The extent of measures required to suppress salmonella infection in eggs is a function of the risks and consequences of a foodborne incident in addition to compliance with regulatory considerations. Evidence of SE or other salmonella serotypes may result in diversion of eggs to breaking plants to produce pasteurised liquid or eggs can be subjected to in-shell pasteurisation. Both these alternatives are expensive. In the USA, eggs consigned for breaking bring less than 70 percent of their wholesale value as nest-run product. In-shell pasteurisation may cost between 12 and 18 cents a dozen and involve the loss of up to 10 percent of eggs as a result of thermal cracking.
Quantifying costs of salmonella control
It is possible for individual producers to make projections about costs and benefits of specific salmonella prevention measures according to the risks and consequences of infection in their areas of operation. Vaccination with a live-attenuated product is a simple and inexpensive preventive measure. Enhanced biosecurity could involve structural measures (fences, hardened roadways, rodent proofing) and procedural components (protective clothing for workers and visitors, decontamination of vehicles). Total expenditure over a 50-week cycle, in this example, would be $15,200, imposing an incremental cost of 1.3 cents per dozen.
In the example, it is presumed that the flock of 50,000 hens is infected with SE after transfer due to defective biosecurity. Environmental infection is detected on routine surveillance at 45 weeks of age. This finding, on confirmation would require diversion of eggs for the remaining 25 weeks of the cycle to a breaking plant. The magnitude of the loss is based on the current US differential between nest-run revenue and the 33 percent discount imposed by breaking plants to cover yield loss and processing. Other costs would include intensified decontamination of housing and installations with monitoring at the end of the cycle. Subsequent flocks would require an immunisation programme, including inactivated emulsion vaccine administered by intramuscular injection to prevent possible vertical transmission of SE.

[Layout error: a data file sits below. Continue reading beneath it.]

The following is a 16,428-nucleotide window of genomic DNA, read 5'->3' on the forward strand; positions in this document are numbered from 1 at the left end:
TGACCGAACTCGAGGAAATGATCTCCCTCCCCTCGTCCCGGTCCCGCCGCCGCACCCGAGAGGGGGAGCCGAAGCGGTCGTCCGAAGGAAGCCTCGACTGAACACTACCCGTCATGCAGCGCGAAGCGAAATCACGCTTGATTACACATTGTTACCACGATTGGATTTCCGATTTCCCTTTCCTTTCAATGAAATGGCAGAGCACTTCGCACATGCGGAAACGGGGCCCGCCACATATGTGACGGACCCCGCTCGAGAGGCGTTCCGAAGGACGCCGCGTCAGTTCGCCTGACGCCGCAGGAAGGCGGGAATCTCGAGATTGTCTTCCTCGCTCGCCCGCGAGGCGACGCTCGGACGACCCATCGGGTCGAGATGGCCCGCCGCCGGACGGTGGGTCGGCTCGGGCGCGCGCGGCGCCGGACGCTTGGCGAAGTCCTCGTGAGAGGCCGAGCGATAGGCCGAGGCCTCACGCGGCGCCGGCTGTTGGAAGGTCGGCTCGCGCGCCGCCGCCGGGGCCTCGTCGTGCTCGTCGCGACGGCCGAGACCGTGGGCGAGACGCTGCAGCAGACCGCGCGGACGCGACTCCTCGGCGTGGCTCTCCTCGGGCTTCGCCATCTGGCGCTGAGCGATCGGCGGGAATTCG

Table 3 tabulates the cost of an SE outbreak in the hypothetical flock given probabilities of infection in a given cycle ranging from absolute certainty (1.0) to no infection (0). Costs vary from $218,700 with a probability of 1 to a loss of $15,200 with no infection, since the costs of prevention would still be incurred. It is noted that irrespective of infection, the enterprise would incur an annual cost of $15,200 for prevention independent of SE infection.
This relatively simple evaluation has not assigned an efficiency factor to protective measures either individually or collectively. Generally, it can be concluded that an acceptable benefit to cost ratio of approximately 4 would be obtained at a 0.3 probability of infection before 45 weeks of age. The breakeven value for the expenditure of $15,200 per 50-week cycle would be in the region of 0.1, equivalent to one outbreak in 10 annual cycles. It must also be remembered that the consequences of a food-borne salmonella incident would involve indirect losses which have not been considered in this simple calculation. These may be extremely high as a result of regulatory sanctions, loss of goodwill, deferred sales and possible legal action.
In the USA, Latin America and other regions, table eggs are washed using chlorine-based detergent sanitisers at 100 to 150 ppm concentration, with a pH of 10 to 12 and a temperature of approximately 65 C followed by rinsing with water at 70 C. This procedure removes potential surface contamination with salmonella. In the EU, washing of eggs is not allowed which is regarded as an unjustified deviation from optimal food safety.
Ensure that all eggs with defective shells are removed from the product stream by candling and electronic crack detection modules. Eggs with damaged shells have a high probability of becoming contaminated with salmonella.
Packed eggs should be cooled to 10 C as quickly as possible after packing and should be held at this temperature through the chain of distribution to the point of sale.